By creating and executing SketchUp scripts, you can automate the design process and potentially save yourself a great deal of time. In addition, you can code geometric algorithms that draw shapes like splines, nonuniform rational B-splines (NURBs), and parametric curves. Thankfully, the SketchUp API keeps to the same simple-but-powerful mindset that has made Google so successful. In just a small amount of time, you can master the basic classes (Edge, Face) that combine to form SketchUp figures. And as you invest further time, you can add advanced capabilities like animation and dynamic components.


Eclipse plug-in that interfaces with SketchUpos-eclipse-sketchup2-example_scripts.zip16KB



Get products and technologies


  • The Eclipse Platform newsgroups should be your first stop to discuss questions regarding Eclipse. (Selecting this will launch your default Usenet news reader application and open eclipse.platform.)
  • The Eclipse newsgroups has many resources for people interested in using and extending Eclipse.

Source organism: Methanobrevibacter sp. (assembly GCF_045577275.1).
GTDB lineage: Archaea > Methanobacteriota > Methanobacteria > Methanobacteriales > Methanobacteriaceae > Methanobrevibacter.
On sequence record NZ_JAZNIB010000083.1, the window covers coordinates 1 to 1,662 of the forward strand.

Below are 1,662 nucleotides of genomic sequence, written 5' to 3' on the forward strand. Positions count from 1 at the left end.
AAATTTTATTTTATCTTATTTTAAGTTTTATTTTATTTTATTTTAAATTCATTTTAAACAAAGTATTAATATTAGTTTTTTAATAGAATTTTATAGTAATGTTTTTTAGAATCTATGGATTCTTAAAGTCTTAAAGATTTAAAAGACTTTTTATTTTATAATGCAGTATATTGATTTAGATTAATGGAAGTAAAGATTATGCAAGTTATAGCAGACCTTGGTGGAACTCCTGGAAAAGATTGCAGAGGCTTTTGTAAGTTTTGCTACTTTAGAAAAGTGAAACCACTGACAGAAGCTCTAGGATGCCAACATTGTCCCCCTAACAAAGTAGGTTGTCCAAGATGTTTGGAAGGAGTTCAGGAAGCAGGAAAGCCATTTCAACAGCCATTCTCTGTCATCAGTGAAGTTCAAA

• Participate in developerWorks blogs and get involved in the developerWorks community.


developerWorks: Sign in

Required fields are indicated with an asterisk (*).

Need an IBM ID?
Forgot your IBM ID?

Forgot your password?
Change your password

By clicking Submit, you agree to the developerWorks terms of use.


The first time you sign into developerWorks, a profile is created for you. Information in your profile (your name, country/region, and company name) is displayed to the public and will accompany any content you post, unless you opt to hide your company name. You may update your IBM account at any time.

All information submitted is secure.

Choose your display name

The first time you sign in to developerWorks, a profile is created for you, so you need to choose a display name. Your display name accompanies the content you post on developerWorks.

Please choose a display name between 3-31 characters. Your display name must be unique in the developerWorks community and should not be your email address for privacy reasons.

Required fields are indicated with an asterisk (*).

(Must be between 3 – 31 characters.)

By clicking Submit, you agree to the developerWorks terms of use.


All information submitted is secure.

Dig deeper into Open source on developerWorks

Zone=Open source
ArticleTitle=3-D modeling with SketchUp and Eclipse, Part 2: Coding with the SketchUp scripting language